I recently read the book Attached, by Amir Levine and Rachel SF Heller, and when I say “read,” I mean burned through the book in one several hour stint and then walked around in a daze struggling to integrate the major download.
I knew I was undergoing some kind of profound, conscious up-levelling. The kind where nothing will ever quite look the same. Where you can’t “unsee.”
Attachment theory is hardly new. I’ve heard the terms “anxious” and “avoidant” banded around for years, but until now I only had a rudimentary understanding of the principles. One consequence of which led me to misdiagnose myself—the perils of a little knowledge! Still, it was positively mind-boggling to me how blatantly obvious the whole theory is. Yet if it is all so obvious, why was it hitting so hard?
I have a hunch.
You see, the book was written for anxious-leaning types like me. In a nutshell, it describes the intimacy need spectrum as running from a high need for closeness (anxious) to a high need for independence (avoidant). It describes what it means to be anxious, avoidant the (somewhat rare) mix of both, or the more balanced “secure” type. It outlines why the anxious-avoidant is such a common pairing, why we are so addicted to one another, and how it can often lead to dysfunction. Lastly, it describes why both these types need to seek a more secure partner for balance and harmony, assuming that what we want is a peaceful relationship.
Although I was pleased to learn I’m not quite as dysfunctional as I thought I was (hurrah!), I do have anxious-leaning tendencies. My born and bred nature is anxious, and whilst I have learnt the art of effective communication through years of training, I will probably never be able to fully move away from my anxious nature.
My biggest takeaway was that as an anxious person I need to lean in to accepting, acknowledging, and owning my relationship anxiety, which at its essence is my need to be cherished. I need to know my partner is all in and wants to be with me, needs me, spends time with me, and appreciates me. This is a core need, and first and foremost there is absolutely nothing wrong with this need. Denying those needs and pretending they don’t exist is the single most harmful thing we can do to ourselves.
Yet I cast my mind back to all the “dating advice” that as single people we are given: “Let them chase you,” “Play hard to get,” “Don’t be too keen, you’ll scare them away.” For us poor anxious types, this type of behaviour directly fuels the fire. We are quite literally feeding the monster, playing the very game that keeps us trapped in an anxious-avoidant relationship loop. Instead of being afraid to “scare them away,” we can actively communicate what we want and let people, in response, show us who they truly are. Secure people are not afraid of intimacy so will not run away in response to someone expressing a need for closeness. In essence, we need to focus on being who we really are and not who we think others want us to be.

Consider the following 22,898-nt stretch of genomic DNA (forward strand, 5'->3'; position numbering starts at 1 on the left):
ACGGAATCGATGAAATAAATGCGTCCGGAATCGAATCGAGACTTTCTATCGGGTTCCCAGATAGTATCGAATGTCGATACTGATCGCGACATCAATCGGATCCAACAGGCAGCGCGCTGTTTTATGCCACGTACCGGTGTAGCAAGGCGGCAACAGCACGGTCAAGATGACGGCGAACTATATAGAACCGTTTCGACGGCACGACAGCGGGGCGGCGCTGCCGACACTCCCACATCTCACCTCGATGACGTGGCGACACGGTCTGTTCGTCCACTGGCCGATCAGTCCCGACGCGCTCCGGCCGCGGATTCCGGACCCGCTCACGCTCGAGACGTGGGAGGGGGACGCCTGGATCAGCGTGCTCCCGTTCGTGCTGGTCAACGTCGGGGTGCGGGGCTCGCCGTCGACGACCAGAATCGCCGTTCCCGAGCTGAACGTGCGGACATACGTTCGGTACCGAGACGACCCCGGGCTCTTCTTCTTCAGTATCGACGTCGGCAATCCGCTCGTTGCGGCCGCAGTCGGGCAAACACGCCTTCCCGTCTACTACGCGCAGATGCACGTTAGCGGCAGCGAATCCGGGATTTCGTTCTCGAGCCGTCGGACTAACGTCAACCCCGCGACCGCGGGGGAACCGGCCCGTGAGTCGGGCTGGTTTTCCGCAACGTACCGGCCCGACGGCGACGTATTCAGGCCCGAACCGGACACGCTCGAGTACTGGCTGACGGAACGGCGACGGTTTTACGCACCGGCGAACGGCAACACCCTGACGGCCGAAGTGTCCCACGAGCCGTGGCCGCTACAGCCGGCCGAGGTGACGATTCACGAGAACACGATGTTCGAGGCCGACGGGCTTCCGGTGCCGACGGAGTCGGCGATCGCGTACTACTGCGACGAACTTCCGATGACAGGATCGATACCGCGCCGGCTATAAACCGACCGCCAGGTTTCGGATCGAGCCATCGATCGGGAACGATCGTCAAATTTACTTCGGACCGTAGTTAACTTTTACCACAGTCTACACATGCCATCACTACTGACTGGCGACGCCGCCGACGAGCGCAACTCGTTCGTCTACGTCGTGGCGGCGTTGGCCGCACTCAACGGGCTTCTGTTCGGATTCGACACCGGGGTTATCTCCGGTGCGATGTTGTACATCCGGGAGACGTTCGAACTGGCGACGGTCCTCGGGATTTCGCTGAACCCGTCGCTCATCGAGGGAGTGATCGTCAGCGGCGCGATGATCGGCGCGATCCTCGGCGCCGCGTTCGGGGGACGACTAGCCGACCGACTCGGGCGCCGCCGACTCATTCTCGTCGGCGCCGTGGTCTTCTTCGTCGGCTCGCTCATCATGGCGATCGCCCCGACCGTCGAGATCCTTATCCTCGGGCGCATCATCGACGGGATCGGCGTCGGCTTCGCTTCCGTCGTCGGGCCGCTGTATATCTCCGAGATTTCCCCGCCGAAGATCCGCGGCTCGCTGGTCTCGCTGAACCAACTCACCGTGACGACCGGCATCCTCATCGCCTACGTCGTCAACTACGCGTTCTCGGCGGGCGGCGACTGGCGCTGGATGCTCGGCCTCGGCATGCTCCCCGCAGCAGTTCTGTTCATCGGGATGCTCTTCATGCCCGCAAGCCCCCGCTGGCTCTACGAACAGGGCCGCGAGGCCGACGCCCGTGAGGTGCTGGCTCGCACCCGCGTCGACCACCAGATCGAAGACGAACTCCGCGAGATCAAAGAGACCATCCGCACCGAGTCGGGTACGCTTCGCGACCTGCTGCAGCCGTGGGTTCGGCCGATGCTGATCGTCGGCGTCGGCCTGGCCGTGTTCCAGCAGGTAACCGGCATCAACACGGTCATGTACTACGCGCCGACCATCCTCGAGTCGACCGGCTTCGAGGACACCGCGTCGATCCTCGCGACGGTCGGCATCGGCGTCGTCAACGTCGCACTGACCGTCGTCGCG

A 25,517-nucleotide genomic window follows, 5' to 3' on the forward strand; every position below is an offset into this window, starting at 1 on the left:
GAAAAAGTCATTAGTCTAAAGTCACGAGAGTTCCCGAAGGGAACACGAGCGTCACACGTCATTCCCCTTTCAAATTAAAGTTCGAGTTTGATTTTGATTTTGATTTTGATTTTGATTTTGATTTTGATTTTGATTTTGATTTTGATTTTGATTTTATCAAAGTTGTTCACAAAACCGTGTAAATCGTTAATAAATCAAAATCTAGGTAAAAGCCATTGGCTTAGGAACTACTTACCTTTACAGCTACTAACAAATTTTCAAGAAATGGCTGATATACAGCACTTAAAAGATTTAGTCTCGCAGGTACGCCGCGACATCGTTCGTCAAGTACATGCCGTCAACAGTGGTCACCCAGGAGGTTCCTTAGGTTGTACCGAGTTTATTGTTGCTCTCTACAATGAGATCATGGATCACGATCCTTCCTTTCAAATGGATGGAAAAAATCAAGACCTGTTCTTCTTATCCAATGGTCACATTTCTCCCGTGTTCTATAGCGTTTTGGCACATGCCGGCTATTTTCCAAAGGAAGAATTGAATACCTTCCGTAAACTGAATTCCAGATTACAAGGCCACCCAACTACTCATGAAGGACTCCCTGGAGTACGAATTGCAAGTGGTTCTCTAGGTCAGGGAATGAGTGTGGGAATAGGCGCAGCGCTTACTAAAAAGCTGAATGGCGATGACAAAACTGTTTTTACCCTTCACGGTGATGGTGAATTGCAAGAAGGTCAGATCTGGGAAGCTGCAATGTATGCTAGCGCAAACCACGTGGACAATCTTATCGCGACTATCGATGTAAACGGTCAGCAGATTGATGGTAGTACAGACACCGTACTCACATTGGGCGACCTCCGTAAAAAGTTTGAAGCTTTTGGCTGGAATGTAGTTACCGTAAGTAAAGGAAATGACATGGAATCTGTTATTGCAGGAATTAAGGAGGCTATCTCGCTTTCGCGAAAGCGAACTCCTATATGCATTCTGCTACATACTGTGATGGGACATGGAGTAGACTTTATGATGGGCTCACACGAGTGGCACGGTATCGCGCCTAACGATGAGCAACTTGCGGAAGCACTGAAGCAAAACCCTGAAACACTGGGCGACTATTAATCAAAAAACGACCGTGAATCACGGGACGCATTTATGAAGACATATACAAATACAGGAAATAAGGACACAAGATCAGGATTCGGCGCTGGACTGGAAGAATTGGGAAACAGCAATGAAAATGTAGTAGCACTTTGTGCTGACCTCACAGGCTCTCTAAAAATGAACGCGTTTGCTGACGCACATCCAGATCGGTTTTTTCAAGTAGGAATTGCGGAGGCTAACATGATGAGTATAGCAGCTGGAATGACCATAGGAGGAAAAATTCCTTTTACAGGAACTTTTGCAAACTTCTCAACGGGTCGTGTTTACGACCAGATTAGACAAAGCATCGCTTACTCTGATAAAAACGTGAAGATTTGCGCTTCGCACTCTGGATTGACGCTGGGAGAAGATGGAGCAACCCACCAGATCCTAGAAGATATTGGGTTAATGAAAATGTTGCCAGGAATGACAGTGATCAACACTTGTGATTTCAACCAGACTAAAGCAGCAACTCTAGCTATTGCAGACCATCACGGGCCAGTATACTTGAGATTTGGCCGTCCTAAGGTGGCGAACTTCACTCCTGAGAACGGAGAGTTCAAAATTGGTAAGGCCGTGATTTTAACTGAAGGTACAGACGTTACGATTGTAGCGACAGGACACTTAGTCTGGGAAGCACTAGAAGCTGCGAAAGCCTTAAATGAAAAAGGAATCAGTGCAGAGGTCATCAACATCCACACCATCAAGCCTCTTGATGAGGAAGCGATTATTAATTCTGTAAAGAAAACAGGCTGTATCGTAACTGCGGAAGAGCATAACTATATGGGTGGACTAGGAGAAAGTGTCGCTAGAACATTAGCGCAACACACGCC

It really is that simple. And there is something that has settled in my system that has relaxed my body and soul after learning this. Armed with this new knowledge, I have every tool available to me to recognise a “smoking gun” (a person displaying avoidant tendencies) and disarm it before it fires (ditch them).
But perhaps the biggest gift of this book is the permission it provides. Permission to be our full, beautiful, needy selves. Because us anxious types have such huge hearts and such enormous capacities to love, we need only the very best of humans to nurture and take care of us and our needs.
Because really, is there ever any downside to expressing a need? The response will tell us everything. If it’s positive, we have the opportunity to become closer. If it’s negative we can take the intel to make an informed decision about our next steps. It might not be what we want to hear but it is important intel.
So as we are going into 2024, I’ll be bringing all of my vulnera-girl energy with me. Letting her live in her light, letting her shine. This year I will be fully embracing my needs. Denying them is the biggest disservice I’ve ever done for myself, and I won’t be making that mistake again. Yes, I am needy as f*ck. But I know it. And I don’t rely on one, two, or even three people to meet those needs. I rely on a village. If you are in my village care support network, I am forever in your debt.
I endeavour to worry less about the future and be more comfortable with living in the magic of the grey, the unknown. And I think of the quote by Natasha Lunn in Conversations on Love and let it be my mantra:
“Maybe, then, this is how you try to bear the burden of the mystery with grace: by finding humility where you once saw self-pity, and opportunity where you once saw absence. By saying, ‘Even if I don’t get what I want, I have a good life,’ then paying closer attention to the small details that make that life beautiful. And by never forgetting that not knowing what will happen next also means that anything could.”
This year I want to tell more people I love them. Daily. To the point it’s uncomfortable. We all need more love. Period.
This year I will invite in love. In all its different forms. These past few years have taught me how to clearly identify and get rid of my “Hell nos,” but 2024 is now about saying a big fat “Yes” to the things I do want.
And I know as I write this I’ll have to shift and reform and break down and show up and everything in between because as much as you can plan for and intend, most things don’t go to plan.
But I can also swim and climb and move my body and breathe and meditate and go outside and hug friends and sometimes stay out all night dancing because it’s fun. And notice all the little details that make this current life a beautiful one.
2024 is the year I dare to voice my needs openly, unashamed, unabashed.
Vulnera-girl energy is what I’m channeling in 2024.